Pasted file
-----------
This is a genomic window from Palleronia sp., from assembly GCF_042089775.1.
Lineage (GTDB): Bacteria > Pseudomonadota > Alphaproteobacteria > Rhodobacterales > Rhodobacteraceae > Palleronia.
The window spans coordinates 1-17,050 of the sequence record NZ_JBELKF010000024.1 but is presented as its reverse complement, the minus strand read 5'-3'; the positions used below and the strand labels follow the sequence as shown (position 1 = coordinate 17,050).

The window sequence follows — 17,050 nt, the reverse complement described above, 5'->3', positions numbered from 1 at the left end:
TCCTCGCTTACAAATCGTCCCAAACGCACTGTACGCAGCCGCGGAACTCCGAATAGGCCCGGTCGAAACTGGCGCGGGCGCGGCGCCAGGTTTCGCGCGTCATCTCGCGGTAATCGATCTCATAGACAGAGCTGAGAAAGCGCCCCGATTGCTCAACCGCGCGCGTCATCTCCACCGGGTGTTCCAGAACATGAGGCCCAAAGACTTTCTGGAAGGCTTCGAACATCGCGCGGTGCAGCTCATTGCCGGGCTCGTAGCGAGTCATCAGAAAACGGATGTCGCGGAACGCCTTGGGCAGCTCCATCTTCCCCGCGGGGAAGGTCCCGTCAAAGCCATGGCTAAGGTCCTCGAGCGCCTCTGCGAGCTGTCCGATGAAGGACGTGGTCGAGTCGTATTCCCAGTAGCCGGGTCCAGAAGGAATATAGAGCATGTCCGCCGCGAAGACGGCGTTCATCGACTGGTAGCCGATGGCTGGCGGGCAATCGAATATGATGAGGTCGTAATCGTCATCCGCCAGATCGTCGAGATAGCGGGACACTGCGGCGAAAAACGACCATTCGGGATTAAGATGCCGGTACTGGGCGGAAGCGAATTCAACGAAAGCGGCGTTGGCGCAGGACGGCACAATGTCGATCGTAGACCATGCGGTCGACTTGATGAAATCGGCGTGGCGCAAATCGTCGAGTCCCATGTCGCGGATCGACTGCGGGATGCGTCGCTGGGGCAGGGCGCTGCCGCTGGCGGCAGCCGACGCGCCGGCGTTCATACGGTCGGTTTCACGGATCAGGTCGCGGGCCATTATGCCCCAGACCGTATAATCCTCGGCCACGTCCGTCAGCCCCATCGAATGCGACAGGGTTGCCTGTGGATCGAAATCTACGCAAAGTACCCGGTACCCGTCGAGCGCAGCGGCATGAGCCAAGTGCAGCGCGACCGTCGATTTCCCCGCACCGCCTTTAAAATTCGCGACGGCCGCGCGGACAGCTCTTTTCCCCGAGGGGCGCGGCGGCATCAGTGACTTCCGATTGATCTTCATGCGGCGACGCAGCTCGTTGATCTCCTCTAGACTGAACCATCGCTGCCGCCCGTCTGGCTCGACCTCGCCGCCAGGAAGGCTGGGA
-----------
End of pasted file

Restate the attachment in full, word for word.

This is a genomic window from Palleronia sp., from assembly GCF_042089775.1.
Lineage (GTDB): Bacteria > Pseudomonadota > Alphaproteobacteria > Rhodobacterales > Rhodobacteraceae > Palleronia.
The window spans coordinates 1-17,050 of the sequence record NZ_JBELKF010000024.1 but is presented as its reverse complement, the minus strand read 5'-3'; the positions used below and the strand labels follow the sequence as shown (position 1 = coordinate 17,050).

The window sequence follows — 17,050 nt, the reverse complement described above, 5'->3', positions numbered from 1 at the left end:
TCCTCGCTTACAAATCGTCCCAAACGCACTGTACGCAGCCGCGGAACTCCGAATAGGCCCGGTCGAAACTGGCGCGGGCGCGGCGCCAGGTTTCGCGCGTCATCTCGCGGTAATCGATCTCATAGACAGAGCTGAGAAAGCGCCCCGATTGCTCAACCGCGCGCGTCATCTCCACCGGGTGTTCCAGAACATGAGGCCCAAAGACTTTCTGGAAGGCTTCGAACATCGCGCGGTGCAGCTCATTGCCGGGCTCGTAGCGAGTCATCAGAAAACGGATGTCGCGGAACGCCTTGGGCAGCTCCATCTTCCCCGCGGGGAAGGTCCCGTCAAAGCCATGGCTAAGGTCCTCGAGCGCCTCTGCGAGCTGTCCGATGAAGGACGTGGTCGAGTCGTATTCCCAGTAGCCGGGTCCAGAAGGAATATAGAGCATGTCCGCCGCGAAGACGGCGTTCATCGACTGGTAGCCGATGGCTGGCGGGCAATCGAATATGATGAGGTCGTAATCGTCATCCGCCAGATCGTCGAGATAGCGGGACACTGCGGCGAAAAACGACCATTCGGGATTAAGATGCCGGTACTGGGCGGAAGCGAATTCAACGAAAGCGGCGTTGGCGCAGGACGGCACAATGTCGATCGTAGACCATGCGGTCGACTTGATGAAATCGGCGTGGCGCAAATCGTCGAGTCCCATGTCGCGGATCGACTGCGGGATGCGTCGCTGGGGCAGGGCGCTGCCGCTGGCGGCAGCCGACGCGCCGGCGTTCATACGGTCGGTTTCACGGATCAGGTCGCGGGCCATTATGCCCCAGACCGTATAATCCTCGGCCACGTCCGTCAGCCCCATCGAATGCGACAGGGTTGCCTGTGGATCGAAATCTACGCAAAGTACCCGGTACCCGTCGAGCGCAGCGGCATGAGCCAAGTGCAGCGCGACCGTCGATTTCCCCGCACCGCCTTTAAAATTCGCGACGGCCGCGCGGACAGCTCTTTTCCCCGAGGGGCGCGGCGGCATCAGTGACTTCCGATTGATCTTCATGCGGCGACGCAGCTCGTTGATCTCCTCTAGACTGAACCATCGCTGCCGCCCGTCTGGCTCGACCTCGCCGCCAGGAAGGCTGGGA